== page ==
And how is AI already used in Israeli healthcare?

There are more than 700 digital startups in Israel, out of which 85% apply AI solutions. AI is the fastest-growing technology within the digital health sector. If we deep dive into Israeli’s digital ecosystem, we will recognize that scientists and engineers developing AI applications for diagnosis and treatment have strong support from the government, for example, the Ministry of Health. Thanks to the program launched in 2018 by the government, up to $270 mln shall be invested into startups working on AI-driven solutions.

What drives the innovation development are pharmaceutical companies cooperating with startups to develop AI systems and computational biology for drug research – to find new treatments faster and more efficiently, avoiding experiments on animals.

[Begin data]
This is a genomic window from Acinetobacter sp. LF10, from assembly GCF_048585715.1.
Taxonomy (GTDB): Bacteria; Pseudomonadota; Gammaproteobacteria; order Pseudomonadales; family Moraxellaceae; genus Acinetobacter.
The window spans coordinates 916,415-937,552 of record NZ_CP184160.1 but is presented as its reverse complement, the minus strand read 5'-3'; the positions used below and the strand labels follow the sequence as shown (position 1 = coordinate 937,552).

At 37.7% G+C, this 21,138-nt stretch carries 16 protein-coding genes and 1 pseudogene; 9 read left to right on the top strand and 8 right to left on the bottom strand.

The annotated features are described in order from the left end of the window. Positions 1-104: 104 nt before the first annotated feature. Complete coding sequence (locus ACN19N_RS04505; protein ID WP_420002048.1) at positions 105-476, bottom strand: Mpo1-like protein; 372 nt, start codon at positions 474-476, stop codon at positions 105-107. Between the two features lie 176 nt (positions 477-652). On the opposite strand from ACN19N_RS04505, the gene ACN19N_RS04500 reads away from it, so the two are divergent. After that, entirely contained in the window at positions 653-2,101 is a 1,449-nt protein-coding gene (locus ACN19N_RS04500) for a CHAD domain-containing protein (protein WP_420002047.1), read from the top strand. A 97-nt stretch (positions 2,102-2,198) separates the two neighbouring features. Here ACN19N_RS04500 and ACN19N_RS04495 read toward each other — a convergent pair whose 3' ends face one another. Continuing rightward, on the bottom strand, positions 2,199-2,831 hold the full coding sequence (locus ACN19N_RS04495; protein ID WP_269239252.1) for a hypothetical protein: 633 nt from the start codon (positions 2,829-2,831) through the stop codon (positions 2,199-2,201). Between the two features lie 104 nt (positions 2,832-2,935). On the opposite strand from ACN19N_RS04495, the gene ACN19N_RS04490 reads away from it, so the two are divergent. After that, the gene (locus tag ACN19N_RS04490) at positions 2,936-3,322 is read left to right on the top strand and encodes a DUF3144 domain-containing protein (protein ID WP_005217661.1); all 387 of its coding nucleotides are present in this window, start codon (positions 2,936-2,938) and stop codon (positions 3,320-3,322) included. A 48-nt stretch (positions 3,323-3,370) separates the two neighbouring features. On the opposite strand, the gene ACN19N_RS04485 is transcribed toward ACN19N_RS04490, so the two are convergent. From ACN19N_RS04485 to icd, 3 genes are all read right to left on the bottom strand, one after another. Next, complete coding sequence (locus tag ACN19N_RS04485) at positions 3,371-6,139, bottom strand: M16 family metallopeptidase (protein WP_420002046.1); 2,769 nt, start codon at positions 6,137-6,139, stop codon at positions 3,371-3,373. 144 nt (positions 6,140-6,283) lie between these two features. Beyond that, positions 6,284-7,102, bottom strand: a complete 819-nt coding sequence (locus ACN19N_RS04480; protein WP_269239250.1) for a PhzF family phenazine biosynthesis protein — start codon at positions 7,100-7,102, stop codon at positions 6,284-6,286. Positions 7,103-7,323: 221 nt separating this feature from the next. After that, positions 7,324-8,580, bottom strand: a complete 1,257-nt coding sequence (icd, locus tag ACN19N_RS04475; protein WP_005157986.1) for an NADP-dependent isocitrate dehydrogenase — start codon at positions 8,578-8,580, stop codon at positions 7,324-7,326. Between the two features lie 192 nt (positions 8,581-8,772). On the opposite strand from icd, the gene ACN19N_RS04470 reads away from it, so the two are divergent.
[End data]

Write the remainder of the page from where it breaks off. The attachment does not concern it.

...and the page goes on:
Israel has become a hub for digital innovations in healthcare, attracting international startups and venture capital. You’ve already mentioned the critical enablers like investments and collaborations. What other factors make Israel so attractive for innovators?

I recommend the book “Start-up Nation: The Story of Israel’s Economic Miracle” by Dan Senor and Saul Singer, which describes the country’s path – from a nation with no natural resources relying primarily on agriculture to one of the leading high-tech nations globally.

Several factors made it possible, first of all, education. As military service is mandatory, the best talents in maths or physics can develop their interests in the Israeli Defence Forces, where they receive the best training on information technologies. Afterward, many of them decide to study IT-related topics in one world’s leading universities that Israel has and continue their careers in the public or private sector.